This year, the school board budget hearing wasn't quite the same.
"Obviously, many people had tempered their probable requests by the knowledge that this is not going to be a year with a lot of money," saidBoard Vice Chairman Dana F. Hanna. "I think as the night wore on it became obvious that everyone was in touch with that reality."
Board Chairman Deborah D. Kendig emerged from the 4 -hour hearingTuesday less sanguine. "For most people, the reality hasn't sunk in yet. Either that, or hope springs eternal," she said, adding that sheappreciated suggestions from PTA and student government leaders on what to cut.
The "reality" referred to is a fiscal crisis that county government officials say will require a property tax increase even with a 10 percent cut in government expenses and hold-the-line budgets for the school system, community college and library.
For the county school system, holding the line means no increase in the current $140.5 million county contribution toward the $179.6 million 1990-1991 school budget.
It also means a $17 million cut in Superintendent Michael E. Hickey's proposed budget for 1991-1992. The worst-casescenario, a 10 percent cut in revenue, would mean cutting $31 million from the superintendent's $200.8 million budget.
Several speakers at the hearing said they would prefer higher property taxes to cutsthat would hurt school system programs.
"Increase revenues, even if it means an increase in taxes," said Jack Long, a member of the St. John's Lane Elementary School guidance advisory committee. He pressed for full-time elementary school guidance counselors.
Hanna saidhis personal preference would be to ask for a property tax increase to finance the school budget, but he recognizes that many county residents cannot afford that option.
"It would communicate a bad message to people that we're not going to share in what the community as awhole is going through," he said. "We can't just sit there and roll on. It's time to join in the joint belt-tightening."
County Executive Charles I. Ecker said he has also heard from county residents whowould prefer a tax increase to education budget cuts, "but I guess I've been hearing more saying, 'Don't raise taxes.'
"How we balanceeducation's needs against the county needs, that's my problem. I don't want to dismantle the education system. I worked too long in education."
Ecker retired in 1989 as deputy superintendent after a 38-year career in education.
School budget hearings traditionally bring out speakers who press for financing to start new programs or to expand existing ones.
Two years ago, residents lined up at the microphone seeking money for elementary school guidance counselors, expansion of the Black Student Achievement Program, instructional assistants for kindergarten teachers and a seven-period day in high schools.
A year ago, speakers asked the board to speed up phasing in elementary school guidance counselors and to spend more on math, science, music and improvements in programs for gifted and talented and special education students.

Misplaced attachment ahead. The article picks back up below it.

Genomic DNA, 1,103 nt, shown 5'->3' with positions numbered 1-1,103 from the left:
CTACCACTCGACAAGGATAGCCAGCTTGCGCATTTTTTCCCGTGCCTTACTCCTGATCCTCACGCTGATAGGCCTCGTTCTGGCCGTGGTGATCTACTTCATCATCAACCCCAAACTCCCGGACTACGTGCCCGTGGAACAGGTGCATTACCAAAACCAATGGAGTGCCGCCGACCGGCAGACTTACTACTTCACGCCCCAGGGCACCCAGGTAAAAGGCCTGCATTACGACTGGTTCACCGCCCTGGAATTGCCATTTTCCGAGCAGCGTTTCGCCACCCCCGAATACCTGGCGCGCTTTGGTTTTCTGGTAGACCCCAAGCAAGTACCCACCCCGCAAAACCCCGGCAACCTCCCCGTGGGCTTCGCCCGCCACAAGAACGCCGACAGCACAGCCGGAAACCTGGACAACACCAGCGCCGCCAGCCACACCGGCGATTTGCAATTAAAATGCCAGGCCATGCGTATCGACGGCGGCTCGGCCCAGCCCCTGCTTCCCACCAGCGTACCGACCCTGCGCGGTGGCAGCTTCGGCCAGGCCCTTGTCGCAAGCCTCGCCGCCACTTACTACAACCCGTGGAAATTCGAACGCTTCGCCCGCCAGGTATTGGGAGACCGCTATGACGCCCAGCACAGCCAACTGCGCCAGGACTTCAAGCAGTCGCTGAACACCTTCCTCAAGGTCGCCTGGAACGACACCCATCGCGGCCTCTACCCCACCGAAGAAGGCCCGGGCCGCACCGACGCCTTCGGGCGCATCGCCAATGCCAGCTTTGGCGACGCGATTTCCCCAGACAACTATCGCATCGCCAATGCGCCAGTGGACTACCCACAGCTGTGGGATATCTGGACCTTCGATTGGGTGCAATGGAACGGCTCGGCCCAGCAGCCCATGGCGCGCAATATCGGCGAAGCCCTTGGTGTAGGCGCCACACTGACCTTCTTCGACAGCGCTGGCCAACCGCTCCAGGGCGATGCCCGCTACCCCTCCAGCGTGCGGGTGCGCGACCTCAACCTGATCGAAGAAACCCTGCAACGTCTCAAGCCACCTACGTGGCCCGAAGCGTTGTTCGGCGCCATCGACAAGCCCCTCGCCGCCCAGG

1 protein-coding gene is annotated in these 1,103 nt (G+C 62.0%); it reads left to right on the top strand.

Last week, similar requests for money surfaced-- to make part-time elementary school guidance counselors full time; to start placing athletic trainers in high schools; and for math and science. Hickey requested $12,000 to add trainers at two high schools next year, and five speakers urged the board to begin phasing in athletic trainers.
But other speakers scrapped "wish lists" and responded to the board's request for advice on what programs must not becut.
"Our testimony tonight is unprecedented in its lack of specific requests," Rosemary E. S. Mortimer, president of the PTA Council of Howard County, told the board.
Mortimer noted that the budget is difficult to cut because 78 percent is tied up in personnel-relatedcosts (salaries, wages and fixed charges).
Hickey's proposal includes the 6 percent raise for teachers and 5 percent for principals and supervisors negotiated in the Howard County Education Association contract. It also includes proposed 5 percent raises for directors, associate superintendents and other central office staff members not represented by unions. It does not include, however, raises for secretaries and instructional assistants, which are currently being negotiated.
The PTA council's bottom line: Class size should not be increased beyond current averages of 25 students in elementary schools, 20.5 in middle schools and 23.5 in high schools.
The council and several other speakers asked the board to find a creative way to implement a seven-period day in the high schools, a request board members said they will try to honor.
Cost-saving measures suggested by the PTA council include:
* Reduce financing for parochial school busing sothe cost per pupil is no higher than the per pupil cost for public school busing, and deny a request for bus transportation from Glenelg Country School.
* Cut travel, conference, consultants and workshoppay costs.
* Lower building temperatures.
* Consider furloughsand early retirement as alternatives to layoffs.
Students broughtideas on how to cut the budget and asked the board to involve them in the process.
Students see ways to save, said Leonard S. Feldman,president of the Howard County Association of Student Councils. For example, he said, Mount Hebron High School students reported that lockers were painted and new desks brought in over winter vacation, "which the students thought was a waste of money."
Feldman said HCASC is willing to take a cut in 1991-1992 in its $6,500 allocation from the board, but student leaders want the board to reject proposed restrictions on fund-raising. The organization is able to take a budget cut because students make up the difference by raising money, he said.